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Sunday, February 8, 2015

On AIB, puns, satire, and kaala-khatta

Source: IFOWS
I did not like the AIB Knockout show. No, I really did not, and I was somewhat vocal about my opinions on social media. If you have seen my tweet or Facebook post that day, you would know what I am talking about.

I had found the jokes clichéd and repetitive. They got so predictable after a point of time that I could almost predict the punch-lines (though I will never be able to erase memories of the kaala-khatta joke on Ashish Shakya for the rest of my life).

Let us make this clear: I have nothing against politically incorrect jokes. In most known circles my incorrect jokes make people wince in annoyance at the horrible quality or the poor taste, but nobody can blame me for being politically correct. In fact, I discriminate based on so many parameters that I sometimes lose track.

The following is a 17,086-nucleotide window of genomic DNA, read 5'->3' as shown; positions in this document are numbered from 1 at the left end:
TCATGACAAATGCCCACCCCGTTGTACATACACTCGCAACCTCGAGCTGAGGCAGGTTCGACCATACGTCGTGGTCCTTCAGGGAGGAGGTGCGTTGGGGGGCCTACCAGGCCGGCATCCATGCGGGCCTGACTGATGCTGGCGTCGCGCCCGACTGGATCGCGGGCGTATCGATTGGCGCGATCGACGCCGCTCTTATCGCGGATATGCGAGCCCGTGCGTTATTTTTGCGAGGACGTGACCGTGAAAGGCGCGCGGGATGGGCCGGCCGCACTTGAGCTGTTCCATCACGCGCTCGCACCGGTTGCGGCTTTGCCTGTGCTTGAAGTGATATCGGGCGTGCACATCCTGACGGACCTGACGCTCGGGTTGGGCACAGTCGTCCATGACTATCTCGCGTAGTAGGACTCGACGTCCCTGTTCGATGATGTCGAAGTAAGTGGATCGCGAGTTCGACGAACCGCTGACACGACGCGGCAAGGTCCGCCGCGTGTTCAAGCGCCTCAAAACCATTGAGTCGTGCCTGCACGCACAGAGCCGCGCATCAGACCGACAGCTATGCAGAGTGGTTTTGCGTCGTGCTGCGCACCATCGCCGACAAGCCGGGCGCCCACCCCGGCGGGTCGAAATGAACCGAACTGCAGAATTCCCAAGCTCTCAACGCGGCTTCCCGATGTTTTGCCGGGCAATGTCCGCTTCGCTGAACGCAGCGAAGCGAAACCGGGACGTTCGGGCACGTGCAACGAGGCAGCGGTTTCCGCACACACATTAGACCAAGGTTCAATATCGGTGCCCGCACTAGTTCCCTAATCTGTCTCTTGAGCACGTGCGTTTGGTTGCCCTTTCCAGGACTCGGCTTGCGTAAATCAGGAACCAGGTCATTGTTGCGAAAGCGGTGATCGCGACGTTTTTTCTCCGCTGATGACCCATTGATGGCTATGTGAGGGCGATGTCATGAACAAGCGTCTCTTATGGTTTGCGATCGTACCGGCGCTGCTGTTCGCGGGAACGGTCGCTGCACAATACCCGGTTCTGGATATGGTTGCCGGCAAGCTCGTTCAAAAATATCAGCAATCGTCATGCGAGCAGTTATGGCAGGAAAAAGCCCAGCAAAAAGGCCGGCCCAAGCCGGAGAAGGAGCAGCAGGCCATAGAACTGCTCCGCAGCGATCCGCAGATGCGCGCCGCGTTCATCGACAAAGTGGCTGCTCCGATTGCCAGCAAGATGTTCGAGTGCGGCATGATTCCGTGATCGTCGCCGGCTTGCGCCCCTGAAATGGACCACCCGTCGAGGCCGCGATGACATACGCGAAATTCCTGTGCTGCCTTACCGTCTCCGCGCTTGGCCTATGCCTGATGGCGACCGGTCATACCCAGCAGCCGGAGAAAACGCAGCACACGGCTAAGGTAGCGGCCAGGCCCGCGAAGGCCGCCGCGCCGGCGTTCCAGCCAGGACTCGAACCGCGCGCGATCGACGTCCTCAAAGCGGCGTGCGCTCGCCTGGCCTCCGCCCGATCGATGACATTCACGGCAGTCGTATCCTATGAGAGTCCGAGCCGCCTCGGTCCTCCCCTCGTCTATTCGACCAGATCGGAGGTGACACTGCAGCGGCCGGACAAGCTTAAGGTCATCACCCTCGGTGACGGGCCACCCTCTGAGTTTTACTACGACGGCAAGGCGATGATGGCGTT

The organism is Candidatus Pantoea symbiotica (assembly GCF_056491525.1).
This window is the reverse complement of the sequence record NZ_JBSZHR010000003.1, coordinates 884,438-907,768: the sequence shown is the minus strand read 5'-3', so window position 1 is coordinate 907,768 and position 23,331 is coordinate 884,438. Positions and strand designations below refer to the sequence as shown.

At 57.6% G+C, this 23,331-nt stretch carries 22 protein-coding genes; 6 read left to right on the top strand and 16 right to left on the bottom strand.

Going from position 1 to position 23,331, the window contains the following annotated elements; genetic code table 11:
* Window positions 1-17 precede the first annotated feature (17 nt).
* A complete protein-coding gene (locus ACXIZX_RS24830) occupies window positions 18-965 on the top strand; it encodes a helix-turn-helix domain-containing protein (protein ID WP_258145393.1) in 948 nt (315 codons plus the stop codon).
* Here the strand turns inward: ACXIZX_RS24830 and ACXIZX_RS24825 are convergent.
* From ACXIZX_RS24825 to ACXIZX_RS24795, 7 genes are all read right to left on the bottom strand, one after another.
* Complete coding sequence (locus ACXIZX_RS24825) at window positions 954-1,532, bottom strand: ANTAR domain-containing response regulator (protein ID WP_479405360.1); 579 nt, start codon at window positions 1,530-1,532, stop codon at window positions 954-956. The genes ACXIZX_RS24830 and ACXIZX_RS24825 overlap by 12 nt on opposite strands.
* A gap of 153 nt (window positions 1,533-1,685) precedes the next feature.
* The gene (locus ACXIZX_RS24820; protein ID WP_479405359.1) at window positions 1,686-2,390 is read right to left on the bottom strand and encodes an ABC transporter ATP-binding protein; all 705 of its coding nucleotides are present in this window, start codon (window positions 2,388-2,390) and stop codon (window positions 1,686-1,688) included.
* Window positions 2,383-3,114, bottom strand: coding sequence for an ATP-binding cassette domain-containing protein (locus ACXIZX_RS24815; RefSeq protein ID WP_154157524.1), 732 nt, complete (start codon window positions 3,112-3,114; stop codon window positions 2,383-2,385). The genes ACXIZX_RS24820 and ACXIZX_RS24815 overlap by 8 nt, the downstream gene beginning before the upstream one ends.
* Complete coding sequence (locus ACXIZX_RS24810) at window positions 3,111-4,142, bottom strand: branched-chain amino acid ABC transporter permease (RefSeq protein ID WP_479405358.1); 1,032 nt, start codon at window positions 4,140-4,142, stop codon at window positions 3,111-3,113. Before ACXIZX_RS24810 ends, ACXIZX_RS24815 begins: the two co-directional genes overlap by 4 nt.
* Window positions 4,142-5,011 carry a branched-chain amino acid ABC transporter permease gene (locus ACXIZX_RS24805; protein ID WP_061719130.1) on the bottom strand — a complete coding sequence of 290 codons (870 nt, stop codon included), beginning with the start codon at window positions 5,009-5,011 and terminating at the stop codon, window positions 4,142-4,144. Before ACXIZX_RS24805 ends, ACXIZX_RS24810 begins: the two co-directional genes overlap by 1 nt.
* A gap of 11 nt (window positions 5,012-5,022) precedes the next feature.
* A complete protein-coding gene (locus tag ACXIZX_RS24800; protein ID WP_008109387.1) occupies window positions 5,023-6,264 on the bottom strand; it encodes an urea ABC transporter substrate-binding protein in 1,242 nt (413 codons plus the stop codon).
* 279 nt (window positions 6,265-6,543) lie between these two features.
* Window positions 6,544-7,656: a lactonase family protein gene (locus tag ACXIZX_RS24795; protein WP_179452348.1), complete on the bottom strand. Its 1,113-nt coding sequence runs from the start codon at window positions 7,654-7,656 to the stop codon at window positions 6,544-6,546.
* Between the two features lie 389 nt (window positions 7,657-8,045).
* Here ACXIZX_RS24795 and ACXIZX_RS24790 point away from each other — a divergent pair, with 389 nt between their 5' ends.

But let us get back to the roast. I was surprised when almost every anchor lauded Arjun Kapoor and Ranveer Singh for being sporting enough to be the part of a roast. They missed the point of a roast, which is supposed to be insult comedy; and you do not appreciate a person for not reacting to a roast; they was doing only what they were supposed to do, which was to accept faeces.

But why were they apologising? Did they, too, not get the concept of a roast? Why, then?

The more I thought, the more obvious it became. Though the people present were cool with the concept of a roast, the YouTube viewers may not be. They were probably circumspect of whether the viewers would feel offended. Unfortunately, though they reduced the bar by being politically correct once in a while, they could not escape the inevitable.

I realised (they had probably realised this even before the Dhoom-3 fiasco) that people who mattered thought differently. I will not go into clichés like “this country is open to bribes but not to jokes”, “corruption is fine but humour is not,” and more. Everyone knows these one-liners by heart by now.